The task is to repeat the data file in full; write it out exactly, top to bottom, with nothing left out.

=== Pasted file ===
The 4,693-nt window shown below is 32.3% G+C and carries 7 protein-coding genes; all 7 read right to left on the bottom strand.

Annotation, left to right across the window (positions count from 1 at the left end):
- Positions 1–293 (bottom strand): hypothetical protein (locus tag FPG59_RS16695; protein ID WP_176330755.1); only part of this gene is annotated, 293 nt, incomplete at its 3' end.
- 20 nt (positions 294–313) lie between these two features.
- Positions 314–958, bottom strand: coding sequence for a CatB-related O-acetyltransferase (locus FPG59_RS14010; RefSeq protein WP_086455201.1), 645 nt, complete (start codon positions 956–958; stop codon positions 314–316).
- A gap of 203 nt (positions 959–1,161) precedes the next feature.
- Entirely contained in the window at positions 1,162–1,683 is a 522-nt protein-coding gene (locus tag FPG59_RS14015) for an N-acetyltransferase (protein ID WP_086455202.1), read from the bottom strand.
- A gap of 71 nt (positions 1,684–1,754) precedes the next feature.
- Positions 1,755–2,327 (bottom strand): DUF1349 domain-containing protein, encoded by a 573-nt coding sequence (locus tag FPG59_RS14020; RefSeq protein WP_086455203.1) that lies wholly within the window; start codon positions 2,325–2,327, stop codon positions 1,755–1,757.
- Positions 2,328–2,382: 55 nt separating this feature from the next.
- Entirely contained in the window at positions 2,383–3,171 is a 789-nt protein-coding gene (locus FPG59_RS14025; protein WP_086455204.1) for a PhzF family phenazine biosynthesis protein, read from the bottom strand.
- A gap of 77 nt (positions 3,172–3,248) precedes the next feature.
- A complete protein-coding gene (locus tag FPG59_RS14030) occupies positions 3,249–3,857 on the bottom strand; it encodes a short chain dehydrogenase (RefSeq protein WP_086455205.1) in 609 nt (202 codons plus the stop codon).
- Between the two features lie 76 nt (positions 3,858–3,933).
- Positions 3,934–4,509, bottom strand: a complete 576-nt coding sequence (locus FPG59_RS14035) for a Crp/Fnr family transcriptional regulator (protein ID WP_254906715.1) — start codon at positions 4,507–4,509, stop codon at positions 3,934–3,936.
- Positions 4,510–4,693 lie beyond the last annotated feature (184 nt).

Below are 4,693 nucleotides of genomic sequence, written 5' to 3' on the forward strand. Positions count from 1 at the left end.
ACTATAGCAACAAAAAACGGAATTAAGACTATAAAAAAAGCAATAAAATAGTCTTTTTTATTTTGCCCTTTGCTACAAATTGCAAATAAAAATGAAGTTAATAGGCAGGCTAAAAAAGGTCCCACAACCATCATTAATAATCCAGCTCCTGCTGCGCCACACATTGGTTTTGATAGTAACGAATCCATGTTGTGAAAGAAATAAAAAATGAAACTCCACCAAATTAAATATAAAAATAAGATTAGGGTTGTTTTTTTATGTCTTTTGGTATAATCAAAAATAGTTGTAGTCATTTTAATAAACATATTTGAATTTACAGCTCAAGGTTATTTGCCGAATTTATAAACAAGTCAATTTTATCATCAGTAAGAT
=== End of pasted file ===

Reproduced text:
The 4,693-nt window shown below is 32.3% G+C and carries 7 protein-coding genes; all 7 read right to left on the bottom strand.

Annotation, left to right across the window (positions count from 1 at the left end):
- Positions 1–293 (bottom strand): hypothetical protein (locus tag FPG59_RS16695; protein ID WP_176330755.1); only part of this gene is annotated, 293 nt, incomplete at its 3' end.
- 20 nt (positions 294–313) lie between these two features.
- Positions 314–958, bottom strand: coding sequence for a CatB-related O-acetyltransferase (locus FPG59_RS14010; RefSeq protein WP_086455201.1), 645 nt, complete (start codon positions 956–958; stop codon positions 314–316).
- A gap of 203 nt (positions 959–1,161) precedes the next feature.
- Entirely contained in the window at positions 1,162–1,683 is a 522-nt protein-coding gene (locus tag FPG59_RS14015) for an N-acetyltransferase (protein ID WP_086455202.1), read from the bottom strand.
- A gap of 71 nt (positions 1,684–1,754) precedes the next feature.
- Positions 1,755–2,327 (bottom strand): DUF1349 domain-containing protein, encoded by a 573-nt coding sequence (locus tag FPG59_RS14020; RefSeq protein WP_086455203.1) that lies wholly within the window; start codon positions 2,325–2,327, stop codon positions 1,755–1,757.
- Positions 2,328–2,382: 55 nt separating this feature from the next.
- Entirely contained in the window at positions 2,383–3,171 is a 789-nt protein-coding gene (locus FPG59_RS14025; protein WP_086455204.1) for a PhzF family phenazine biosynthesis protein, read from the bottom strand.
- A gap of 77 nt (positions 3,172–3,248) precedes the next feature.
- A complete protein-coding gene (locus tag FPG59_RS14030) occupies positions 3,249–3,857 on the bottom strand; it encodes a short chain dehydrogenase (RefSeq protein WP_086455205.1) in 609 nt (202 codons plus the stop codon).
- Between the two features lie 76 nt (positions 3,858–3,933).
- Positions 3,934–4,509, bottom strand: a complete 576-nt coding sequence (locus FPG59_RS14035) for a Crp/Fnr family transcriptional regulator (protein ID WP_254906715.1) — start codon at positions 4,507–4,509, stop codon at positions 3,934–3,936.
- Positions 4,510–4,693 lie beyond the last annotated feature (184 nt).

Below are 4,693 nucleotides of genomic sequence, written 5' to 3' on the forward strand. Positions count from 1 at the left end.
ACTATAGCAACAAAAAACGGAATTAAGACTATAAAAAAAGCAATAAAATAGTCTTTTTTATTTTGCCCTTTGCTACAAATTGCAAATAAAAATGAAGTTAATAGGCAGGCTAAAAAAGGTCCCACAACCATCATTAATAATCCAGCTCCTGCTGCGCCACACATTGGTTTTGATAGTAACGAATCCATGTTGTGAAAGAAATAAAAAATGAAACTCCACCAAATTAAATATAAAAATAAGATTAGGGTTGTTTTTTTATGTCTTTTGGTATAATCAAAAATAGTTGTAGTCATTTTAATAAACATATTTGAATTTACAGCTCAAGGTTATTTGCCGAATTTATAAACAAGTCAATTTTATCATCAGTAAGAT